Project TitleSilver Sulfadiazine - Immobilized Fillers: Preparation and Uses
Track Code2015-020
Short Description

A novel method to achieve a potent, long-term, and non-leeching antimicrobial fillers for dental composites and adhesives utilizing silver sulfadiazine-inorganic filler conjugates.

Tagssilver sulfadiazine, antimicrobial, cellulose, dental, Adhesive, restorative, filler conjugate, non-leeching, silver nitrate, potent
Posted DateApr 15, 2016 4:21 PM


Rajnish Kaushik


Numerous dental restoratives and adhesives today are composed of polymer resin or filler-based composite materials. However, bacterial adhesion and the formation of biofilms has limited the lifetime of these restoratives and adhesives. Various methods have been studied to formulate improved materials for these applications, including the addition of monomeric organic antimicrobial agents, inorganic nanoparticles, or quaternary ammonium-containing monomers, but none have shown considerable advancement.


UMass Lowell researchers have developed a method to achieve a potent, long-term, and non-leeching antimicrobial fillers for dental composites and adhesives utilizing silver sulfadiazine- inorganic filler conjugates. The sulfadiazine is first covalently attached to onto conventional inorganic fillers, such as glass powders and cotton cellulose, to produce sulfadiazine-filler conjugates. The sulfadiazine-filler conjugates are then reacted with silver sources, such as a silver nitrate aqueous solution, to form silver sulfadiazine-inorganic filler conjugates. The final filler conjugates are added to dental composite or adhesive formulations to achieve long-lasting antimicrobial effects in an easy to us manner.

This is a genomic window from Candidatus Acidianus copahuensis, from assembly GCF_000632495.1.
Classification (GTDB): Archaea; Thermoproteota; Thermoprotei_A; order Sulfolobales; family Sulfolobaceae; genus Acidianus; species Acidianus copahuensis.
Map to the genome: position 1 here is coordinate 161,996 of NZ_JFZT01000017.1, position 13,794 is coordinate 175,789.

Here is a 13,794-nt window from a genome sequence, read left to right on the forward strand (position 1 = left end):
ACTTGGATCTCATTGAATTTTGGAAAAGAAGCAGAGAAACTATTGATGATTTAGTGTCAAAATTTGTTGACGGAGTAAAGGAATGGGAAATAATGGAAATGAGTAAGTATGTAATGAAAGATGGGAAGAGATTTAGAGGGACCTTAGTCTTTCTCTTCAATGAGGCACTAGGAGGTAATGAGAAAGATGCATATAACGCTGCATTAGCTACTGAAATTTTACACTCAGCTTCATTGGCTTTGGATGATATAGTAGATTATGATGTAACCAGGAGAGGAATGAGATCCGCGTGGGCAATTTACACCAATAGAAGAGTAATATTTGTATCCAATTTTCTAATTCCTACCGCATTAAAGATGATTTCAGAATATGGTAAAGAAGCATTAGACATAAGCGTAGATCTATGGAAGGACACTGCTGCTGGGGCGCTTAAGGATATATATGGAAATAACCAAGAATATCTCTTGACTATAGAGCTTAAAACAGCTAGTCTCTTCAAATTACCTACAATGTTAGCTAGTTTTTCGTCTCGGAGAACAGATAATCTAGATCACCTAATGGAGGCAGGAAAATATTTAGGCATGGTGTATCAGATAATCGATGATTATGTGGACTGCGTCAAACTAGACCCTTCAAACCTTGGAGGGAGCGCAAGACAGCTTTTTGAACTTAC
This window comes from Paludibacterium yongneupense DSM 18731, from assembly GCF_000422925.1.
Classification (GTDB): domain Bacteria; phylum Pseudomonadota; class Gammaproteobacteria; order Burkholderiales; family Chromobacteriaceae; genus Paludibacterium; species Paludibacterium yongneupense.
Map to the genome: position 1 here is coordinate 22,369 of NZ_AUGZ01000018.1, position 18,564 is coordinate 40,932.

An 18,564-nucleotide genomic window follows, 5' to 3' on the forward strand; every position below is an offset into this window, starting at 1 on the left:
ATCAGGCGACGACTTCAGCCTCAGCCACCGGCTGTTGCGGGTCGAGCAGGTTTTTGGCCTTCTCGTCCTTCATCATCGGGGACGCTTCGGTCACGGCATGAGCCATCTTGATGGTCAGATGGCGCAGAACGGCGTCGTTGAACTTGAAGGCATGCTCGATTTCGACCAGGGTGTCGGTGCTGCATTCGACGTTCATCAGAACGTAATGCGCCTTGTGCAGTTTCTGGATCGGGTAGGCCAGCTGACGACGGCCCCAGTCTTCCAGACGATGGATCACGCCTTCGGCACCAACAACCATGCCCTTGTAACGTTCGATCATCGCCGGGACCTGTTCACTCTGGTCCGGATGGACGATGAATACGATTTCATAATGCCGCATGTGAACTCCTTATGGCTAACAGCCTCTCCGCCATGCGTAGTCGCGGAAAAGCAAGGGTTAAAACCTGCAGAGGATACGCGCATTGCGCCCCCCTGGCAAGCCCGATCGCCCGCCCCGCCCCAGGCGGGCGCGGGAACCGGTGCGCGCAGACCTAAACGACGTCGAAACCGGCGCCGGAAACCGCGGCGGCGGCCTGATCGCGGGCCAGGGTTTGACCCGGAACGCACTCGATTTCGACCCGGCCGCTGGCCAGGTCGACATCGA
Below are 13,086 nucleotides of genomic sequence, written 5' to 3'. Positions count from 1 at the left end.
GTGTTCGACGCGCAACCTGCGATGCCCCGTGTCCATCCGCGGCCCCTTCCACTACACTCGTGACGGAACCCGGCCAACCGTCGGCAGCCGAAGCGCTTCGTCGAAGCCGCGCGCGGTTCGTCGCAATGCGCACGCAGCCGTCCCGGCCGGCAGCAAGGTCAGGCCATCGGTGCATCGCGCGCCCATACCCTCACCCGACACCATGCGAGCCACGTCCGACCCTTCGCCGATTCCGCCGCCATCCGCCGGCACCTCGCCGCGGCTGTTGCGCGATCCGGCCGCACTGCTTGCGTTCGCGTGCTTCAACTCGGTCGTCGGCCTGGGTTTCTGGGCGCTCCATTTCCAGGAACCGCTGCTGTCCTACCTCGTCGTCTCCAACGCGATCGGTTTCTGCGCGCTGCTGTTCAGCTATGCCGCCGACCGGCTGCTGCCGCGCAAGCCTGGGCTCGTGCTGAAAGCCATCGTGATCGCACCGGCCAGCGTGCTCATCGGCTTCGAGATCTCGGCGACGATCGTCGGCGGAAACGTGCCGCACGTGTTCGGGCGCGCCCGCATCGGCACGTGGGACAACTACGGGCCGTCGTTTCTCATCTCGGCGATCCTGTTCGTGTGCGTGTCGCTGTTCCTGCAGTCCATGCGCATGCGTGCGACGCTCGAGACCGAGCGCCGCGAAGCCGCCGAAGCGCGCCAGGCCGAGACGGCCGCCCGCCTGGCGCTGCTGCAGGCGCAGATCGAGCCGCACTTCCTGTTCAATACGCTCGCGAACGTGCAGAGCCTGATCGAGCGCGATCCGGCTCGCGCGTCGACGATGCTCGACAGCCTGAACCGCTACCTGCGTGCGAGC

Double Agar Layer (DAL) Method


AATCC Test Method 124-2001

Trypan Blue Dye Exclusion Method

Competitive Advantages

  • The covalently bonded antimicrobial agents will not leech away.
  • Silver component provides potent antimicrobial effects and is safe to use in dental applications.
  • Silver-sulfadiazine displays no discoloration over time.
  • Medical practitioners are able to use the same instruments and procedures as before, making this new filler composite easy to use.


  • Dental restoratives
  • Dental adhesives

Market Potential

In congruence with the growing global medical and dental industry, a report from Markets and Markets projects the general global medical adhesive market to reach $10,015.67 million by 2019, growing at a CAGR of 9.65% between 2014 and 2019. Additionally, the U.S. Market for Dental Materials report projects the dental materials market to reach $1.5 billion by 2020.

Intellectual Property

PCT 2016/032938 filed 18 May 2016.

References & Publications

Cao, Zhengbing, et al. "Silver sulfadiazine–immobilized celluloses as biocompatible polymeric biocides." Journal of Bioactive and Compatible Polymers 28.4 (2013): 398-410.


Rajnish Kaushik

Office of Technology Commercialization (OTC)

University of Massachusetts Lowell

600 Suffolk Street, 2nd Floor

Lowell, MA 01854